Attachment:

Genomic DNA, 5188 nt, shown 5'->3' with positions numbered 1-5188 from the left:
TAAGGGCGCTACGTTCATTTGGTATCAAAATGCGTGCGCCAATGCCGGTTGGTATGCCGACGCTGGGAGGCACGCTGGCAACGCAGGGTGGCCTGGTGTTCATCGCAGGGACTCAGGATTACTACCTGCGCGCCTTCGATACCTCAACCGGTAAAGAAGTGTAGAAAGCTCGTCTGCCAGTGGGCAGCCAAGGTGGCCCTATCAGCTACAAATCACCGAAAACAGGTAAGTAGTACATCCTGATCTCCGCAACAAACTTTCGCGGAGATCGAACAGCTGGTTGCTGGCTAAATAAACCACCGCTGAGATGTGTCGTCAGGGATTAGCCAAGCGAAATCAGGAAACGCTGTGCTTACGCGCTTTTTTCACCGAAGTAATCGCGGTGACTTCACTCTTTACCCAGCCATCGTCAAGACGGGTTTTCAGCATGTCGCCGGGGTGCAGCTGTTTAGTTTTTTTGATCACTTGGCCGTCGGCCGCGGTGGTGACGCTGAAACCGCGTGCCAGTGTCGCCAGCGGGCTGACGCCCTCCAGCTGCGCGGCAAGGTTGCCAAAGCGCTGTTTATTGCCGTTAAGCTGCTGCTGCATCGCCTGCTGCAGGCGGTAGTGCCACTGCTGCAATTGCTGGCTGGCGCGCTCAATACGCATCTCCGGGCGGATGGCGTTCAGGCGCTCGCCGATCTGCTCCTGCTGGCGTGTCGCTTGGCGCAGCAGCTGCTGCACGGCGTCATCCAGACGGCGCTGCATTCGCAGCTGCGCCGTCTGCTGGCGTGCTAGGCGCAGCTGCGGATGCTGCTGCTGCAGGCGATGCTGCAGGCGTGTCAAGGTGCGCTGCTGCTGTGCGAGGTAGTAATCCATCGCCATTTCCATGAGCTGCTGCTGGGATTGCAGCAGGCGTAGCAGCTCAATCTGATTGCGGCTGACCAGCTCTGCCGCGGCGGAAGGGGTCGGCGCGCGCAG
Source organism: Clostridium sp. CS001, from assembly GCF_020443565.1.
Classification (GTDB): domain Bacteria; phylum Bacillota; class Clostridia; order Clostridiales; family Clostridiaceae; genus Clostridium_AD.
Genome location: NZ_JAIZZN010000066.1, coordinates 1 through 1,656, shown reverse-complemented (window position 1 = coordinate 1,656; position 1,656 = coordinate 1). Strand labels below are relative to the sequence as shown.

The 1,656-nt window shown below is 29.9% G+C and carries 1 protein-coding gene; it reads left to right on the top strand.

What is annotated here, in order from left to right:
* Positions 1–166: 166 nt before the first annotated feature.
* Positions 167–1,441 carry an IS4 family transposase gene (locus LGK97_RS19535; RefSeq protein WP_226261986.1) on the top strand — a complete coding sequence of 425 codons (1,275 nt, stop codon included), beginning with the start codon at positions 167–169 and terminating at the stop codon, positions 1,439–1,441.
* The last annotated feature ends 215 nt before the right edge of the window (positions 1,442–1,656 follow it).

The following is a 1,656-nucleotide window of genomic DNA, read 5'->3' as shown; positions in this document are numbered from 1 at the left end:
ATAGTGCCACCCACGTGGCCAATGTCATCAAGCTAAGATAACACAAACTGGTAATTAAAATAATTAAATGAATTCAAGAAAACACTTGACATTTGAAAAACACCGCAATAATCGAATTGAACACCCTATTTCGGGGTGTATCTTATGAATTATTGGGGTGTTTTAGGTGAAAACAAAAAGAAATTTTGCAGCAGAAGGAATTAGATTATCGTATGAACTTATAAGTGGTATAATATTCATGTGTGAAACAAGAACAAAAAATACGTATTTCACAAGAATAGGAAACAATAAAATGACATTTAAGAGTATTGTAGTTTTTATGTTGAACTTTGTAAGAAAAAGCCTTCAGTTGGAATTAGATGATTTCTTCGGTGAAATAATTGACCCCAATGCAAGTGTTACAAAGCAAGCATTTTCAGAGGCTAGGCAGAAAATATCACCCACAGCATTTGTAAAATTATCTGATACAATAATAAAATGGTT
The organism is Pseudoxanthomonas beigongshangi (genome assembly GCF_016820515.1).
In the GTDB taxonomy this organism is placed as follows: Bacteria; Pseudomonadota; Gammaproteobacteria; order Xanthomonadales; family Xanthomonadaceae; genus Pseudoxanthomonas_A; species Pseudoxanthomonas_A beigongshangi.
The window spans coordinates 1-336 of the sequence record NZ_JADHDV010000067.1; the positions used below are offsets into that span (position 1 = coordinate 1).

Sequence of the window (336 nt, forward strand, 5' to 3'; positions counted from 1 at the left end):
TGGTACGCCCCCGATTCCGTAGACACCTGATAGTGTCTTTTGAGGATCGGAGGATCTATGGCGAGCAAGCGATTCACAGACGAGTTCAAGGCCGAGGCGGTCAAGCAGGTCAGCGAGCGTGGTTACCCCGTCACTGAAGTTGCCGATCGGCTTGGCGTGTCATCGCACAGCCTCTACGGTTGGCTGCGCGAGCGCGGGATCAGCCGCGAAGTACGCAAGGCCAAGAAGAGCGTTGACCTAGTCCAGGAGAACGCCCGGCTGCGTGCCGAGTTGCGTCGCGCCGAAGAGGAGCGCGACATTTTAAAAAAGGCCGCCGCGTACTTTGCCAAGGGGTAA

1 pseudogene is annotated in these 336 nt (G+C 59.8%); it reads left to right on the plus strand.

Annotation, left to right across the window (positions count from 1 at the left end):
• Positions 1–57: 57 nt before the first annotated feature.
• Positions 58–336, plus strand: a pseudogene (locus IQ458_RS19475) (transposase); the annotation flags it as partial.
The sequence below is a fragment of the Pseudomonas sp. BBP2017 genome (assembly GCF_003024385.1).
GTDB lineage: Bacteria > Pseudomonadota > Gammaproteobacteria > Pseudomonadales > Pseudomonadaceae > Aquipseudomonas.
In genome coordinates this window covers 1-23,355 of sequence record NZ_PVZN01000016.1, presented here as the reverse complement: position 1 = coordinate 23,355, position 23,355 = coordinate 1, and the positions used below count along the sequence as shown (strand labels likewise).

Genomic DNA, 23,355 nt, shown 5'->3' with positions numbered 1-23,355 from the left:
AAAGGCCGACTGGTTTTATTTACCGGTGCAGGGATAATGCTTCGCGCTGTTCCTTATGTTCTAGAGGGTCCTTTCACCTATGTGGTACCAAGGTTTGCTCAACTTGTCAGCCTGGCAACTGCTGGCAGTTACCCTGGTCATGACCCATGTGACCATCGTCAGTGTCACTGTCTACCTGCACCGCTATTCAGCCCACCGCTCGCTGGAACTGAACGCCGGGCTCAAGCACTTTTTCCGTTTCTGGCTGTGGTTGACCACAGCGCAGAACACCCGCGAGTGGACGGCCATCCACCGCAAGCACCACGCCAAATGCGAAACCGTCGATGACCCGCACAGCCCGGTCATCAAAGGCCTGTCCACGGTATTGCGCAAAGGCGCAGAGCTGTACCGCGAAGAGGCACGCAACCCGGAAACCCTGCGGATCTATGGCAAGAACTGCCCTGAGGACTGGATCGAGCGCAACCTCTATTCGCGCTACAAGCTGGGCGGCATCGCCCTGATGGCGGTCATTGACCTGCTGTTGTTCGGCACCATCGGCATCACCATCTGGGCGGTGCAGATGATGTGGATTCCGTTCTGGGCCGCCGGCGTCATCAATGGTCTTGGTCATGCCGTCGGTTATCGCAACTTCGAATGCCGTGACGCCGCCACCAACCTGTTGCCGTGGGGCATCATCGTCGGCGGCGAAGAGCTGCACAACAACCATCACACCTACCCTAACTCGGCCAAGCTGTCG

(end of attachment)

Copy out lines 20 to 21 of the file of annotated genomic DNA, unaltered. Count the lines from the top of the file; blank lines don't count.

• Positions 1–57: 57 nt before the first annotated feature.
• Positions 58–336, plus strand: a pseudogene (locus IQ458_RS19475) (transposase); the annotation flags it as partial.